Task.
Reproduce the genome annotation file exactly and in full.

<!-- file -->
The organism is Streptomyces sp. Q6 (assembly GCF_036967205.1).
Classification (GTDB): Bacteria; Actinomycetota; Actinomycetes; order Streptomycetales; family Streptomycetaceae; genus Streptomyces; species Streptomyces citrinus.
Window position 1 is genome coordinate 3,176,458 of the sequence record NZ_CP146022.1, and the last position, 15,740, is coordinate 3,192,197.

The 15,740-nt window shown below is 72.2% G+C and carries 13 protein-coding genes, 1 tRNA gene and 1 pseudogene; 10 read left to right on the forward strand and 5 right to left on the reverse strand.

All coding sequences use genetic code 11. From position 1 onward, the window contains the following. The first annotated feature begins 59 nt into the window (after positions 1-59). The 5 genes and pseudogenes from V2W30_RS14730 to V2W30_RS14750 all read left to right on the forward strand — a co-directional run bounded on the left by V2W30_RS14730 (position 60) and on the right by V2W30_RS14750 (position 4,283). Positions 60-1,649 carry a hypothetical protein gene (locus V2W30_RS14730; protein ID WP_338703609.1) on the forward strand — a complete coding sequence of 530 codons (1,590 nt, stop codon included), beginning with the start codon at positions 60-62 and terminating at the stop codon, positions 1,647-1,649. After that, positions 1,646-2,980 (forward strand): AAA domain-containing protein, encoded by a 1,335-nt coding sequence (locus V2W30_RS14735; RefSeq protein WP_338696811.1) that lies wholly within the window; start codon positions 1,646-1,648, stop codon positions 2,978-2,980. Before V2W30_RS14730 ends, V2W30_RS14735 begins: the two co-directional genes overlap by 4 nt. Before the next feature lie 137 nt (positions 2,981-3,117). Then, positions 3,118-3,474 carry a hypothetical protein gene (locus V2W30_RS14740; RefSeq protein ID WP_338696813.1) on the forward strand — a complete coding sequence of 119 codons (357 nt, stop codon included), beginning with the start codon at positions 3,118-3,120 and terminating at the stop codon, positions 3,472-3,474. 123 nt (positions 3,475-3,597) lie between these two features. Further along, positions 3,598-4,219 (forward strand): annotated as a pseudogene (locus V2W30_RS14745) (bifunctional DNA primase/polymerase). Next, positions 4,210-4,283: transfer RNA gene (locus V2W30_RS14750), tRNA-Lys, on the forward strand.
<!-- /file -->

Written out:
The organism is Streptomyces sp. Q6 (assembly GCF_036967205.1).
Classification (GTDB): Bacteria; Actinomycetota; Actinomycetes; order Streptomycetales; family Streptomycetaceae; genus Streptomyces; species Streptomyces citrinus.
Window position 1 is genome coordinate 3,176,458 of the sequence record NZ_CP146022.1, and the last position, 15,740, is coordinate 3,192,197.

The 15,740-nt window shown below is 72.2% G+C and carries 13 protein-coding genes, 1 tRNA gene and 1 pseudogene; 10 read left to right on the forward strand and 5 right to left on the reverse strand.

All coding sequences use genetic code 11. From position 1 onward, the window contains the following. The first annotated feature begins 59 nt into the window (after positions 1-59). The 5 genes and pseudogenes from V2W30_RS14730 to V2W30_RS14750 all read left to right on the forward strand — a co-directional run bounded on the left by V2W30_RS14730 (position 60) and on the right by V2W30_RS14750 (position 4,283). Positions 60-1,649 carry a hypothetical protein gene (locus V2W30_RS14730; protein ID WP_338703609.1) on the forward strand — a complete coding sequence of 530 codons (1,590 nt, stop codon included), beginning with the start codon at positions 60-62 and terminating at the stop codon, positions 1,647-1,649. After that, positions 1,646-2,980 (forward strand): AAA domain-containing protein, encoded by a 1,335-nt coding sequence (locus V2W30_RS14735; RefSeq protein WP_338696811.1) that lies wholly within the window; start codon positions 1,646-1,648, stop codon positions 2,978-2,980. Before V2W30_RS14730 ends, V2W30_RS14735 begins: the two co-directional genes overlap by 4 nt. Before the next feature lie 137 nt (positions 2,981-3,117). Then, positions 3,118-3,474 carry a hypothetical protein gene (locus V2W30_RS14740; RefSeq protein ID WP_338696813.1) on the forward strand — a complete coding sequence of 119 codons (357 nt, stop codon included), beginning with the start codon at positions 3,118-3,120 and terminating at the stop codon, positions 3,472-3,474. 123 nt (positions 3,475-3,597) lie between these two features. Further along, positions 3,598-4,219 (forward strand): annotated as a pseudogene (locus V2W30_RS14745) (bifunctional DNA primase/polymerase). Next, positions 4,210-4,283: transfer RNA gene (locus V2W30_RS14750), tRNA-Lys, on the forward strand.